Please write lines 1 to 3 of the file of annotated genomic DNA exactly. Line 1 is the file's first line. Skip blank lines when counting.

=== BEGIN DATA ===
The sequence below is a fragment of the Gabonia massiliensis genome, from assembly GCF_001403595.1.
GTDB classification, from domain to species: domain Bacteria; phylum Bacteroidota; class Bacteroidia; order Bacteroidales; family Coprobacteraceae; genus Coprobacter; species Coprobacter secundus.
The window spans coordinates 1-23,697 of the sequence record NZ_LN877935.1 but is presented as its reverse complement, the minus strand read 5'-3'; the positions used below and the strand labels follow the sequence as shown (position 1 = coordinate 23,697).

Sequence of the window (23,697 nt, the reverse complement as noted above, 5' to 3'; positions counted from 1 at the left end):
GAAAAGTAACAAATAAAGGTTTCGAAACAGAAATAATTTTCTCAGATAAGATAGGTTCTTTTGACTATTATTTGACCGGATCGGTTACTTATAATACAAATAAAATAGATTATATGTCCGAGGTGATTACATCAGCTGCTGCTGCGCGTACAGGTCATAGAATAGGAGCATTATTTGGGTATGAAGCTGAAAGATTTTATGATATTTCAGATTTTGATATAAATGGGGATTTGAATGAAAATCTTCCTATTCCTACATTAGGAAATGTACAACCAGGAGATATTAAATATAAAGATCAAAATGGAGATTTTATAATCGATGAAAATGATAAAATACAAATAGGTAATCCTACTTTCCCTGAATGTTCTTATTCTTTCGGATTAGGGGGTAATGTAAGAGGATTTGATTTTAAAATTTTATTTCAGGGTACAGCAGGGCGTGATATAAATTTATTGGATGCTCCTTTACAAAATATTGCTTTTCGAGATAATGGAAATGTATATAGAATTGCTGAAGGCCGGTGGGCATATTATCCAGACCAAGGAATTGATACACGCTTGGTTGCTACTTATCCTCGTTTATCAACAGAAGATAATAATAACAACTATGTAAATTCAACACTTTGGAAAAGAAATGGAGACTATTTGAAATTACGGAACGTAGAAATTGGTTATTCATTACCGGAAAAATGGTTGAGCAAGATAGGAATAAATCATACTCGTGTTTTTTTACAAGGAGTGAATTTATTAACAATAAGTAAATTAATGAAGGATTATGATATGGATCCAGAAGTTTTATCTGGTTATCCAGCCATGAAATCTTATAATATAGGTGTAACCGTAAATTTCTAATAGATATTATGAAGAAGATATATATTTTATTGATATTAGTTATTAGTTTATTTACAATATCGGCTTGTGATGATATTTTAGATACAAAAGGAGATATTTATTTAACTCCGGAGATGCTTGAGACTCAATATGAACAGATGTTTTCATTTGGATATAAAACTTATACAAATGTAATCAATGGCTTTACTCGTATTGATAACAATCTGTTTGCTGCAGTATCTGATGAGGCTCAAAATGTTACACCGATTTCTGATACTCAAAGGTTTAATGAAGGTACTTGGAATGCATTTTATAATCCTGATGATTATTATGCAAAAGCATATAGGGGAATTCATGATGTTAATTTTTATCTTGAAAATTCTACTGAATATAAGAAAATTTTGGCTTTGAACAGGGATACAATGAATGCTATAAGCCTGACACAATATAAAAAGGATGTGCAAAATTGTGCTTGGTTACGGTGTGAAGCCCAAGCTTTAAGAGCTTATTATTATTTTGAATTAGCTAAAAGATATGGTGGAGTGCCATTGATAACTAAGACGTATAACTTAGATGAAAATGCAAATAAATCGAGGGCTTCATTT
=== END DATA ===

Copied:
The sequence below is a fragment of the Gabonia massiliensis genome, from assembly GCF_001403595.1.
GTDB classification, from domain to species: domain Bacteria; phylum Bacteroidota; class Bacteroidia; order Bacteroidales; family Coprobacteraceae; genus Coprobacter; species Coprobacter secundus.
The window spans coordinates 1-23,697 of the sequence record NZ_LN877935.1 but is presented as its reverse complement, the minus strand read 5'-3'; the positions used below and the strand labels follow the sequence as shown (position 1 = coordinate 23,697).